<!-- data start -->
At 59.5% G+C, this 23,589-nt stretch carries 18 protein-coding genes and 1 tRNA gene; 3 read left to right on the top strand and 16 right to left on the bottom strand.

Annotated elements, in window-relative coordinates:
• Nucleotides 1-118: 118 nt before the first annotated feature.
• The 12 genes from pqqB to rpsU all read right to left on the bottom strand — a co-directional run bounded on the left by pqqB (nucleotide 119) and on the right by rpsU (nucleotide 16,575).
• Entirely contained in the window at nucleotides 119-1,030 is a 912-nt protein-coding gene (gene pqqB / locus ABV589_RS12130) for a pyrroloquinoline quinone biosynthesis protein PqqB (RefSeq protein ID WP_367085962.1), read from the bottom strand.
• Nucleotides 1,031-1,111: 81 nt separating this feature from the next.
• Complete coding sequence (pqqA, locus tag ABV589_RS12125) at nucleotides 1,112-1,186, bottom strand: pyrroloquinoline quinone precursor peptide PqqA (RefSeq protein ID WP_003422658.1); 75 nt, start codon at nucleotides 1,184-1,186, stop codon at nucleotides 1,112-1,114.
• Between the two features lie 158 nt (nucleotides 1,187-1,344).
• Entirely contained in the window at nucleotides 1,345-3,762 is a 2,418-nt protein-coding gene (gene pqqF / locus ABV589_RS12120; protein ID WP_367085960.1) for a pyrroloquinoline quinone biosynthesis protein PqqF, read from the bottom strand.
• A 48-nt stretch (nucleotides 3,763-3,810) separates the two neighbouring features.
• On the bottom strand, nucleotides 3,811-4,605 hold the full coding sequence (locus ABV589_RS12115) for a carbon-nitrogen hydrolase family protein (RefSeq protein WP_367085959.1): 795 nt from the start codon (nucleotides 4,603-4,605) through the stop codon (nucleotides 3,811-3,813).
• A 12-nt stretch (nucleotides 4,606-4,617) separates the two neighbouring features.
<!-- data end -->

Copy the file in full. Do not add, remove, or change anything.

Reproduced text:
At 59.5% G+C, this 23,589-nt stretch carries 18 protein-coding genes and 1 tRNA gene; 3 read left to right on the top strand and 16 right to left on the bottom strand.

Annotated elements, in window-relative coordinates:
• Nucleotides 1-118: 118 nt before the first annotated feature.
• The 12 genes from pqqB to rpsU all read right to left on the bottom strand — a co-directional run bounded on the left by pqqB (nucleotide 119) and on the right by rpsU (nucleotide 16,575).
• Entirely contained in the window at nucleotides 119-1,030 is a 912-nt protein-coding gene (gene pqqB / locus ABV589_RS12130) for a pyrroloquinoline quinone biosynthesis protein PqqB (RefSeq protein ID WP_367085962.1), read from the bottom strand.
• Nucleotides 1,031-1,111: 81 nt separating this feature from the next.
• Complete coding sequence (pqqA, locus tag ABV589_RS12125) at nucleotides 1,112-1,186, bottom strand: pyrroloquinoline quinone precursor peptide PqqA (RefSeq protein ID WP_003422658.1); 75 nt, start codon at nucleotides 1,184-1,186, stop codon at nucleotides 1,112-1,114.
• Between the two features lie 158 nt (nucleotides 1,187-1,344).
• Entirely contained in the window at nucleotides 1,345-3,762 is a 2,418-nt protein-coding gene (gene pqqF / locus ABV589_RS12120; protein ID WP_367085960.1) for a pyrroloquinoline quinone biosynthesis protein PqqF, read from the bottom strand.
• A 48-nt stretch (nucleotides 3,763-3,810) separates the two neighbouring features.
• On the bottom strand, nucleotides 3,811-4,605 hold the full coding sequence (locus ABV589_RS12115) for a carbon-nitrogen hydrolase family protein (RefSeq protein WP_367085959.1): 795 nt from the start codon (nucleotides 4,603-4,605) through the stop codon (nucleotides 3,811-3,813).
• A 12-nt stretch (nucleotides 4,606-4,617) separates the two neighbouring features.